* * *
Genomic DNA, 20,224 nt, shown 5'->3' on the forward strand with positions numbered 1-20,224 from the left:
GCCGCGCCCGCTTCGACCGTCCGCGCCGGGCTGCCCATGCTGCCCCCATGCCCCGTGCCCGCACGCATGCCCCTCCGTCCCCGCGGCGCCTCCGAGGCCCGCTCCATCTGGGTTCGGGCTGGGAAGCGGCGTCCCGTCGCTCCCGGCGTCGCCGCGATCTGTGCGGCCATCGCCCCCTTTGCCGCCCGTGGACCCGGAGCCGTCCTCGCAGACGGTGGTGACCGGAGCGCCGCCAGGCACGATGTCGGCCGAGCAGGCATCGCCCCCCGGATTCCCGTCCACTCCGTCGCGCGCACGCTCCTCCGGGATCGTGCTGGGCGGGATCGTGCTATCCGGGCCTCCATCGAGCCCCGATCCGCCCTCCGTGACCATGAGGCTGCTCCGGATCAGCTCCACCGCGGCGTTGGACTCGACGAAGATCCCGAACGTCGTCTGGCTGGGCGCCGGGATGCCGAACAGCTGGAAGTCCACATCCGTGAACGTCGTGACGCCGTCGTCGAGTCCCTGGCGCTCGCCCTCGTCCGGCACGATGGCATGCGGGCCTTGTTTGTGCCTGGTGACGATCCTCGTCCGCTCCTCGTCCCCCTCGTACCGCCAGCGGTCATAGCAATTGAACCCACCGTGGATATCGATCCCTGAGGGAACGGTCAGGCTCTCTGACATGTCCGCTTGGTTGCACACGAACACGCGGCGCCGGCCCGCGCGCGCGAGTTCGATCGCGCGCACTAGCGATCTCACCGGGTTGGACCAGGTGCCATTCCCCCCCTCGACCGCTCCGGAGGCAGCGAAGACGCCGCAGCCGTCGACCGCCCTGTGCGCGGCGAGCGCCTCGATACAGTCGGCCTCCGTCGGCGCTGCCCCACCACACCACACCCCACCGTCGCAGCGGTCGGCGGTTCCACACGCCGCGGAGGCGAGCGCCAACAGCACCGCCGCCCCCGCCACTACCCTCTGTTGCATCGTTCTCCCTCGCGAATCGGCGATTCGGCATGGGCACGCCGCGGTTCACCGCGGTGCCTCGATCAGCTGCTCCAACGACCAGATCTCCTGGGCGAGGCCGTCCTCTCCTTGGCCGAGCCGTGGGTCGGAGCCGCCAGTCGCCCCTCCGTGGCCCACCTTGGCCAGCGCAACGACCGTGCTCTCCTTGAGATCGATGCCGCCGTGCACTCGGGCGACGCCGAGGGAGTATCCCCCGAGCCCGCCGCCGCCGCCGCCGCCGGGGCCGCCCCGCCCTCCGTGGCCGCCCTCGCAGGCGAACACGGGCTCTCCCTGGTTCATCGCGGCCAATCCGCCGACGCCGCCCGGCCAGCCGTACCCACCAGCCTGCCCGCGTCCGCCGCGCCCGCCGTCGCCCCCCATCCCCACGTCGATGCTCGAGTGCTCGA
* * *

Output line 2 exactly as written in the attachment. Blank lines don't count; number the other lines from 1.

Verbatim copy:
GCCGCGCCCGCTTCGACCGTCCGCGCCGGGCTGCCCATGCTGCCCCCATGCCCCGTGCCCGCACGCATGCCCCTCCGTCCCCGCGGCGCCTCCGAGGCCCGCTCCATCTGGGTTCGGGCTGGGAAGCGGCGTCCCGTCGCTCCCGGCGTCGCCGCGATCTGTGCGGCCATCGCCCCCTTTGCCGCCCGTGGACCCGGAGCCGTCCTCGCAGACGGTGGTGACCGGAGCGCCGCCAGGCACGATGTCGGCCGAGCAGGCATCGCCCCCCGGATTCCCGTCCACTCCGTCGCGCGCACGCTCCTCCGGGATCGTGCTGGGCGGGATCGTGCTATCCGGGCCTCCATCGAGCCCCGATCCGCCCTCCGTGACCATGAGGCTGCTCCGGATCAGCTCCACCGCGGCGTTGGACTCGACGAAGATCCCGAACGTCGTCTGGCTGGGCGCCGGGATGCCGAACAGCTGGAAGTCCACATCCGTGAACGTCGTGACGCCGTCGTCGAGTCCCTGGCGCTCGCCCTCGTCCGGCACGATGGCATGCGGGCCTTGTTTGTGCCTGGTGACGATCCTCGTCCGCTCCTCGTCCCCCTCGTACCGCCAGCGGTCATAGCAATTGAACCCACCGTGGATATCGATCCCTGAGGGAACGGTCAGGCTCTCTGACATGTCCGCTTGGTTGCACACGAACACGCGGCGCCGGCCCGCGCGCGCGAGTTCGATCGCGCGCACTAGCGATCTCACCGGGTTGGACCAGGTGCCATTCCCCCCCTCGACCGCTCCGGAGGCAGCGAAGACGCCGCAGCCGTCGACCGCCCTGTGCGCGGCGAGCGCCTCGATACAGTCGGCCTCCGTCGGCGCTGCCCCACCACACCACACCCCACCGTCGCAGCGGTCGGCGGTTCCACACGCCGCGGAGGCGAGCGCCAACAGCACCGCCGCCCCCGCCACTACCCTCTGTTGCATCGTTCTCCCTCGCGAATCGGCGATTCGGCATGGGCACGCCGCGGTTCACCGCGGTGCCTCGATCAGCTGCTCCAACGACCAGATCTCCTGGGCGAGGCCGTCCTCTCCTTGGCCGAGCCGTGGGTCGGAGCCGCCAGTCGCCCCTCCGTGGCCCACCTTGGCCAGCGCAACGACCGTGCTCTCCTTGAGATCGATGCCGCCGTGCACTCGGGCGACGCCGAGGGAGTATCCCCCGAGCCCGCCGCCGCCGCCGCCGCCGGGGCCGCCCCGCCCTCCGTGGCCGCCCTCGCAGGCGAACACGGGCTCTCCCTGGTTCATCGCGGCCAATCCGCCGACGCCGCCCGGCCAGCCGTACCCACCAGCCTGCCCGCGTCCGCCGCGCCCGCCGTCGCCCCCCATCCCCACGTCGATGCTCGAGTGCTCGA